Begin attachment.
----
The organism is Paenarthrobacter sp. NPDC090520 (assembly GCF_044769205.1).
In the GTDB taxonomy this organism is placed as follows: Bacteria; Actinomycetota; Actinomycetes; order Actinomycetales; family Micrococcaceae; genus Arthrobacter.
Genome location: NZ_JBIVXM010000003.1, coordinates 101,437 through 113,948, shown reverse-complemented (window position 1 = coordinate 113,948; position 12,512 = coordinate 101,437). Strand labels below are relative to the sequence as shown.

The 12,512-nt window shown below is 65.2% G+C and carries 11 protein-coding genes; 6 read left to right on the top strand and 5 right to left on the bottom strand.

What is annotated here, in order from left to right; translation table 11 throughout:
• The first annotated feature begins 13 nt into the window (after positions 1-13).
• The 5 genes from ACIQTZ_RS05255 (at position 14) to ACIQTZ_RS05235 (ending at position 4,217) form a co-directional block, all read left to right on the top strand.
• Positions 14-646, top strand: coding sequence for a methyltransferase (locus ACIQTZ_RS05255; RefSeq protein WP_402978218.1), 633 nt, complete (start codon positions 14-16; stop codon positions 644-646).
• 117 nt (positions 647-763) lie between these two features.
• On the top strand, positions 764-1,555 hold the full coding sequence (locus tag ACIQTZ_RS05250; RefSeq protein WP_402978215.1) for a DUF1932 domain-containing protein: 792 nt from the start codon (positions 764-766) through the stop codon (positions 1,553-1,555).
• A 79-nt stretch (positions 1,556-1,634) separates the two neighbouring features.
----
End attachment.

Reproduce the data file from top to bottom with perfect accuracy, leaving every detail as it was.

The organism is Paenarthrobacter sp. NPDC090520 (assembly GCF_044769205.1).
In the GTDB taxonomy this organism is placed as follows: Bacteria; Actinomycetota; Actinomycetes; order Actinomycetales; family Micrococcaceae; genus Arthrobacter.
Genome location: NZ_JBIVXM010000003.1, coordinates 101,437 through 113,948, shown reverse-complemented (window position 1 = coordinate 113,948; position 12,512 = coordinate 101,437). Strand labels below are relative to the sequence as shown.

The 12,512-nt window shown below is 65.2% G+C and carries 11 protein-coding genes; 6 read left to right on the top strand and 5 right to left on the bottom strand.

What is annotated here, in order from left to right; translation table 11 throughout:
• The first annotated feature begins 13 nt into the window (after positions 1-13).
• The 5 genes from ACIQTZ_RS05255 (at position 14) to ACIQTZ_RS05235 (ending at position 4,217) form a co-directional block, all read left to right on the top strand.
• Positions 14-646, top strand: coding sequence for a methyltransferase (locus ACIQTZ_RS05255; RefSeq protein WP_402978218.1), 633 nt, complete (start codon positions 14-16; stop codon positions 644-646).
• 117 nt (positions 647-763) lie between these two features.
• On the top strand, positions 764-1,555 hold the full coding sequence (locus tag ACIQTZ_RS05250; RefSeq protein WP_402978215.1) for a DUF1932 domain-containing protein: 792 nt from the start codon (positions 764-766) through the stop codon (positions 1,553-1,555).
• A 79-nt stretch (positions 1,556-1,634) separates the two neighbouring features.